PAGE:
Both the Peruvian Communist Party, founded by Mariategui and others, and the American Popular Revolutionary Alliance, APRA, founded by Victor Raul Haya de la Torre, entered the 1930s as Peru's most leftist radical parties. Both had a great deal of legitimacy, and both were regarded as socialist. Indeed Haya preached a brand of socialism and anti-imperialism. Because of its radical image and large following in the important agricultural areas of the north coast--which included large cotton and sugar plantations-- APRA was more feared than the CP by the bourgeoisie. Indeed, APRA was regarded as communist and as the Bolshevik beachhead in Peru, and not only by the bourgeoisie, but by workers as well. There are accounts, for example, of APRA delegates being greeted by rural laborers with the clenched-fist "communist" salute.
APRA quickly gained sufficient momentum to make a stab at seizing power, and launched a rebellion in 1932. The Army learned about it before hand and massacred several hundred Apristas in a mass execution near Trujillo. This provided APRA with a set of martyrs and a revolutionary aura that carried it through many tests with its leftist image somewhat intact despite Haya's growing anti-communism.
While the CP suffered the embarrassment of Stalin, the splits from the Trosky-Stalin fight, accusations of reformism and immobility from Guevarists, the Sino-Soviet split, and the growing radicalness and influence of Maoist parties, APRA, with Haya in exile many years or trapped in the Colombian embassy, was able to weather the 1950s, '60s, and '70s, relatively intact. Enough so that it was a major player in the shape of the 1979 Constitution. Later, Alan Garcia was able to parlay APRAs image to draw young radicals and Old Apristas together behind a "radical" project and win the presidency in 1985.
The CP meanwhile, played the role of largest opposition party, but had little influence in its own name, instead it acted most influentially through its control of the leadership of the General Confederation Peruvian Workers (CGTP), and had to ward off blows from left and right. On the right, APRA drew young people and municipal authorities away and accused it of catering to Sendero Luminoso. On the left, not only did it have to ward off Senderista attacks, but as the country grew more radicalized and the economic crisis worse, it began to lose hold of the labor movement which started accusing it of reformism and revisionism and began turinig toward others within the veritable galaxy of Peru's radical and active Marxist parties of every stripe.
In many ways, for most of its history, APRA's main role, and perhaps it main goal, has been to keep the CP from getting too big and too influential, and until recently, and APRA badge was about as good, and perhaps even better for being "clean", than a CP one.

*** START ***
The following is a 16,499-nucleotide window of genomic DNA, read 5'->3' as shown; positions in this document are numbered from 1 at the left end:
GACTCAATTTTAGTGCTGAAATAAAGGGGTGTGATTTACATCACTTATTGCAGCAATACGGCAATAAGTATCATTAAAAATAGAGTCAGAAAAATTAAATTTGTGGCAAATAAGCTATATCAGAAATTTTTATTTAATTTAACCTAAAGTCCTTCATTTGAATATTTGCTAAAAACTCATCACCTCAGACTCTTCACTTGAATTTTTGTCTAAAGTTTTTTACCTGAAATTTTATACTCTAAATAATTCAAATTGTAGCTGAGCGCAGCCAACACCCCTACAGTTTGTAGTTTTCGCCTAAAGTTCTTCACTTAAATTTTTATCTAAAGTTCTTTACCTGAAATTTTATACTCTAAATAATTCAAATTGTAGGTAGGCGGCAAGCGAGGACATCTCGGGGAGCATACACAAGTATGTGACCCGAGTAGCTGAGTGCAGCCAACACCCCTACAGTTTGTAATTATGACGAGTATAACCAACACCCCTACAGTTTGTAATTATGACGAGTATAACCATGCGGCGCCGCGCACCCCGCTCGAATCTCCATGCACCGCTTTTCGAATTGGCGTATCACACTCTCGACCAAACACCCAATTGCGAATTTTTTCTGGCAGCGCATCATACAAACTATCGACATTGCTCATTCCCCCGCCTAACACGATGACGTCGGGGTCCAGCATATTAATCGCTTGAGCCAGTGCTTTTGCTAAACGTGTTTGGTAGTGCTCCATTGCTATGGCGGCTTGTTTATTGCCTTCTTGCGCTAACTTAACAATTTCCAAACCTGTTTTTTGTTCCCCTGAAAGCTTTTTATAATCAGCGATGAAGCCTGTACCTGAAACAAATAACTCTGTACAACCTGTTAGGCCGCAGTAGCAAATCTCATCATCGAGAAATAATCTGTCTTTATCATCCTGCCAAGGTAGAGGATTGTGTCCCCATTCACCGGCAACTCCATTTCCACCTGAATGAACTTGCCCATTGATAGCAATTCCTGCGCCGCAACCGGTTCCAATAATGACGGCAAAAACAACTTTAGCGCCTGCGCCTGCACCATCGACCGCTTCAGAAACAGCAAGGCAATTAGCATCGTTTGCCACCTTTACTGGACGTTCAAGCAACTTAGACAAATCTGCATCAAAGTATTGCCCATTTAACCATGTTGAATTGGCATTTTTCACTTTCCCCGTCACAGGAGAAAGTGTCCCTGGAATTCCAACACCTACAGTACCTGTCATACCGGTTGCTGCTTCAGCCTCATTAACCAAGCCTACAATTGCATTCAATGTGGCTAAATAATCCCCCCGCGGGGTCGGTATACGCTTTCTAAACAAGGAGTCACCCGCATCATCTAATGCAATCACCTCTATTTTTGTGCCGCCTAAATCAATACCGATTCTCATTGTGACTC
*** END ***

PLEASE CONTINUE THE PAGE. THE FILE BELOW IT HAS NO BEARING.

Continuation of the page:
Juan Fajardo wrote, "As to why the CP in Argentina was less influential than in other places, as Nestor desctibes, I wouldn't underestimate the drawing power of Peronismo."
I am furthest of all to underestimate the drawing power of Peronism. But it is this drawing power that needs explanation. In particular, an explanation is needed for the question "why did the Argentine workers give away with the traditional Left in the early forties?". These workers, as forged by the industrialization of the 30s, were a new historic subject. In Argentina, the 30s melted in a crucible two (_up to then separate_) branches of labor, that of Argentine origin and tradition and that of European origin and tradition. Peronism was the result of this melting, but it was not a forceful outcome. There is a large chunk of responsibility of the Left in that this happened.
Traditionally, the Left (and the local CP foremost) has tried to "explain away" this for them unexpected phenomenon by resorting to slander against Argentine workers (the nicest thing they were said was "stupid herd"), instead of questioning its own practice as regards the workers and labor movement. Peronism held three banners: Social Justice, Economic Independence, Political Sovereignty. It finally became a strongly centralized, heavy-handed, Bonapartist movement that with the support of the Argentine workers (who somehow were _reborn_ as a "für sich" class in the very moment they gave rise to Peronism) attempted to buil an autonomous capitalist Argentina. The workers had much to gain in this, and in fact this is the kernel of their choice in the mid-forties. I would even dare add that the state and military bureaucracy that constituted the head of Peronism and was developing a bourgeois revolution in spite of the Argentine bourgeoisie's opposition, had to take measures that hindered accumulation. The support of the workers cost the model more than it could easily stand.